Authors: Diego Pons*, University Of Denver
Topics: Climatology and Meteorology, Latin America, Hazards and Vulnerability
Keywords: Streamflow reconstruction,Tree-ring chronologies,ENSO, Droughts, Floods
Session Type: Paper
Start / End Time: 1:20 PM / 3:00 PM
Room: Regent, Marriott, River Tower Elevators, 4th Floor
Presentation File: No File Uploaded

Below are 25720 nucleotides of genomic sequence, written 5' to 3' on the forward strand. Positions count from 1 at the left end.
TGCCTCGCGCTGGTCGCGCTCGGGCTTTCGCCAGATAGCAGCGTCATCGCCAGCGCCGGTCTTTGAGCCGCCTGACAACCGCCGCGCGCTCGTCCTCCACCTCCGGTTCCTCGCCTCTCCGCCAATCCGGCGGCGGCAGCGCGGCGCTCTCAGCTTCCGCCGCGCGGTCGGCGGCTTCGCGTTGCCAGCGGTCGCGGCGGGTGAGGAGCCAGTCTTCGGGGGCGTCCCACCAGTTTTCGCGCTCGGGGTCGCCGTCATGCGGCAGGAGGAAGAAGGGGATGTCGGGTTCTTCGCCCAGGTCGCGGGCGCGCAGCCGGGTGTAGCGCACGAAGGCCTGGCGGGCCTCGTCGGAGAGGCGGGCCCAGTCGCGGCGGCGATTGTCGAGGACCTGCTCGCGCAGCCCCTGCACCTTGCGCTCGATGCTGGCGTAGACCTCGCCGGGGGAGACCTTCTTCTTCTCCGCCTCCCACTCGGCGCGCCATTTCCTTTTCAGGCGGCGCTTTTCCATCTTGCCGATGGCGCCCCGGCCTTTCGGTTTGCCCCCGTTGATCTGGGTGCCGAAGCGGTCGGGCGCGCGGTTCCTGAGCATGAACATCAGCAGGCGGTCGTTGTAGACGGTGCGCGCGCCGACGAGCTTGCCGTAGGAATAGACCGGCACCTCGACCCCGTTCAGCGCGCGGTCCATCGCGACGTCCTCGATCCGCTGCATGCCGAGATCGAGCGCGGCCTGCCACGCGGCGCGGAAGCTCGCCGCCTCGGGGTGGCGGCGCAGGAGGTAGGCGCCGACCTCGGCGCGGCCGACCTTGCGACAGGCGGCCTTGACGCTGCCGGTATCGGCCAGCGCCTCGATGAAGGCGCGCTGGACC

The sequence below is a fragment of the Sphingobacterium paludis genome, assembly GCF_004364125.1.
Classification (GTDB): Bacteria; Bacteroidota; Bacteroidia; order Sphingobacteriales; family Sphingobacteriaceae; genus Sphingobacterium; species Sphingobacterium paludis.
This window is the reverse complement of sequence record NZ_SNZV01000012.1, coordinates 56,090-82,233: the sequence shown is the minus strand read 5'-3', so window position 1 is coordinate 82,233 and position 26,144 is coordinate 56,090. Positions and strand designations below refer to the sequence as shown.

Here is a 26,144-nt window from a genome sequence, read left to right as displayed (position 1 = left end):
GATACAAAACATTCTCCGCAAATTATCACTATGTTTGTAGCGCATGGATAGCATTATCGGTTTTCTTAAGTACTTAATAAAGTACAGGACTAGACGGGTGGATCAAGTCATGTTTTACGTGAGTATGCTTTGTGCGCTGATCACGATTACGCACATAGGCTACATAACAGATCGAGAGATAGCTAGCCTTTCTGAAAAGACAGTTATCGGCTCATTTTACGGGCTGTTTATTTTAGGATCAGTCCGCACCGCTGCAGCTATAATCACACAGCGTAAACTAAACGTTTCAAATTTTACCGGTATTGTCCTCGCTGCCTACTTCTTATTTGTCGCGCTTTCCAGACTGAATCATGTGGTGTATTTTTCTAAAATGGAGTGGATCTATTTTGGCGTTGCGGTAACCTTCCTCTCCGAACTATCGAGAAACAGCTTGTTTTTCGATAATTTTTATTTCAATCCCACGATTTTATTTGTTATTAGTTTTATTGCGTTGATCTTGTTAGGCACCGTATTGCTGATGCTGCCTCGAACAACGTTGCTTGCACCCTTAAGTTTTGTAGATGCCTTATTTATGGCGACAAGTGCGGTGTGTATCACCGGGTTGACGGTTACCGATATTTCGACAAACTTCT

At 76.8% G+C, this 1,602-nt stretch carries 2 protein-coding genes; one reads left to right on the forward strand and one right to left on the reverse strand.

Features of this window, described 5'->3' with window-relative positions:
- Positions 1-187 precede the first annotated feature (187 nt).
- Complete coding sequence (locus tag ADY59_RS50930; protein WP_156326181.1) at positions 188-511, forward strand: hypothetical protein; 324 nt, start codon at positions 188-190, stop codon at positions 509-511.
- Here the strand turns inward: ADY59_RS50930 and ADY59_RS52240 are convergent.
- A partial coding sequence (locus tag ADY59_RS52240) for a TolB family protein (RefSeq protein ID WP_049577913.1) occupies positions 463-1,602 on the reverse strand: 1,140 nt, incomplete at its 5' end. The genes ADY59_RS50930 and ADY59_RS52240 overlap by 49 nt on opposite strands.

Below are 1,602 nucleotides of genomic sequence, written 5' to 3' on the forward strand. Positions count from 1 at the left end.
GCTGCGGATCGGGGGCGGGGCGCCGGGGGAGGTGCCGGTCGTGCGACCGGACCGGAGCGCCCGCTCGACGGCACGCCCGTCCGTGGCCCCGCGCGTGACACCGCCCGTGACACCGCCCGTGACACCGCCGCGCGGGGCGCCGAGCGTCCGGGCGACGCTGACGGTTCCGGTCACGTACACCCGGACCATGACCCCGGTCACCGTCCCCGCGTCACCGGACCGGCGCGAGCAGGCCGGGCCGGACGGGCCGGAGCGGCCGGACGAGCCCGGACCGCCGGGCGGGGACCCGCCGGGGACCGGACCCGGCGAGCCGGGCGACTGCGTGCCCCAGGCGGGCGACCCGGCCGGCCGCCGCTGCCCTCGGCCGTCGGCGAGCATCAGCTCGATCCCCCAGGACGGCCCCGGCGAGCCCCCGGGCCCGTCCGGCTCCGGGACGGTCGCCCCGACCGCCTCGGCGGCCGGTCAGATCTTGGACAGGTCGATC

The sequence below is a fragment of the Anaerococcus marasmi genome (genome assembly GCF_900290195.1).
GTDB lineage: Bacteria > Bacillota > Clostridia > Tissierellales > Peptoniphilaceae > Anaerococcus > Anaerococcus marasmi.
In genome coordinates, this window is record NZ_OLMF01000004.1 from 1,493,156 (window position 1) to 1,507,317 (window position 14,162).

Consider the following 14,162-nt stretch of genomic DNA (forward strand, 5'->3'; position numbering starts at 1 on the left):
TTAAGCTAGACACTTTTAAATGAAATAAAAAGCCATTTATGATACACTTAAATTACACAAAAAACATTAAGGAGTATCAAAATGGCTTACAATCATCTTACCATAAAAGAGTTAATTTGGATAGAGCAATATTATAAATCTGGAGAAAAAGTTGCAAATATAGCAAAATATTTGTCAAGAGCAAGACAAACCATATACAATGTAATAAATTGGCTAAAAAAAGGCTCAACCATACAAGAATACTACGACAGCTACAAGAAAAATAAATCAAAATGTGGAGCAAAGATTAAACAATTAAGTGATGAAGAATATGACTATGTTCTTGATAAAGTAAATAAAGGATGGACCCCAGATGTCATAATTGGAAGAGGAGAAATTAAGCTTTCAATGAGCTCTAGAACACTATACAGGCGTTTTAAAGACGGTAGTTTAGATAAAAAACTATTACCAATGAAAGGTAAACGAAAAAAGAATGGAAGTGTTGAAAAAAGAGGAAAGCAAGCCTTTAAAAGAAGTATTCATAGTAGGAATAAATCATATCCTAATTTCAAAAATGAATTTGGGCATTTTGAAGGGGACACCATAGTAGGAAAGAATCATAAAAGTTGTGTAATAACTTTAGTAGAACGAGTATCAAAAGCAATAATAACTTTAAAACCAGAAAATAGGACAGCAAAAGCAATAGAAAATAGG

The Samalá River basin in Guatemala is critical for vegetable and maize production as well as for hydroelectric power generation. It also has one of the highest incidences of natural disasters in the country associated with hydrological extremes. It is home to more than a hundred settlements including cities, towns, villages and agricultural land. Samala’s streamflow record, only 37 years in length (1979-2016), is too short to assess the full range of hydrological variability in this important region. This paper presents a tree-ring based reconstruction of mean August-September streamflow for 124 years (CE 1889-2013). Results suggest that total tree-ring widths measurements from Abies guatemalensis are correlated with monthly accumulated streamflow measurements in the upper Samalá River basin. This association is modulated in part by the variability in the ENSO 3.4 region in the Pacific Ocean suggesting lower streamflow and decreased cambial activity during the warm events. The reconstruction suggests that single year events of low streamflow dominate the record yet, periods of 9 years below-average streamflow can persist. Likewise, single year pluvial events also dominate the evaluated period. Overall, this new information can provide useful inputs that can be used by stakeholders and decision-makers within the Samalá watershed regarding the management of water for irrigation, power production and disaster mitigation.